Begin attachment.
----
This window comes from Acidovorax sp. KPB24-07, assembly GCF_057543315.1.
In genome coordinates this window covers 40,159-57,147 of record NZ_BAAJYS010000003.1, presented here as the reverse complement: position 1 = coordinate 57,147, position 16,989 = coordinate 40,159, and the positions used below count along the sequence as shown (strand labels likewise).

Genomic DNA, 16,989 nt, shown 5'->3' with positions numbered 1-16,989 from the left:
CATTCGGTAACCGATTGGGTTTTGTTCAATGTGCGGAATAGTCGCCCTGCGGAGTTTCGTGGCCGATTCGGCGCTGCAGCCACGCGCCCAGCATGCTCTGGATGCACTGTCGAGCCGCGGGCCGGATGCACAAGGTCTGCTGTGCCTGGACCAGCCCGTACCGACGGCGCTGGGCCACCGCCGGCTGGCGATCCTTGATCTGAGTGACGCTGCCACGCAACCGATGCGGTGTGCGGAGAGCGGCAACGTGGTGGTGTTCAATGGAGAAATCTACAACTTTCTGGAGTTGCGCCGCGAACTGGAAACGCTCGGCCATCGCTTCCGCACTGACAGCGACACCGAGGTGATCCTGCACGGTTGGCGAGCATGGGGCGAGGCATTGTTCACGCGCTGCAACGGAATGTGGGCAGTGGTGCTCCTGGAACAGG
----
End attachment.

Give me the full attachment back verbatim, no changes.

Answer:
This window comes from Acidovorax sp. KPB24-07, assembly GCF_057543315.1.
In genome coordinates this window covers 40,159-57,147 of record NZ_BAAJYS010000003.1, presented here as the reverse complement: position 1 = coordinate 57,147, position 16,989 = coordinate 40,159, and the positions used below count along the sequence as shown (strand labels likewise).

Genomic DNA, 16,989 nt, shown 5'->3' with positions numbered 1-16,989 from the left:
CATTCGGTAACCGATTGGGTTTTGTTCAATGTGCGGAATAGTCGCCCTGCGGAGTTTCGTGGCCGATTCGGCGCTGCAGCCACGCGCCCAGCATGCTCTGGATGCACTGTCGAGCCGCGGGCCGGATGCACAAGGTCTGCTGTGCCTGGACCAGCCCGTACCGACGGCGCTGGGCCACCGCCGGCTGGCGATCCTTGATCTGAGTGACGCTGCCACGCAACCGATGCGGTGTGCGGAGAGCGGCAACGTGGTGGTGTTCAATGGAGAAATCTACAACTTTCTGGAGTTGCGCCGCGAACTGGAAACGCTCGGCCATCGCTTCCGCACTGACAGCGACACCGAGGTGATCCTGCACGGTTGGCGAGCATGGGGCGAGGCATTGTTCACGCGCTGCAACGGAATGTGGGCAGTGGTGCTCCTGGAACAGG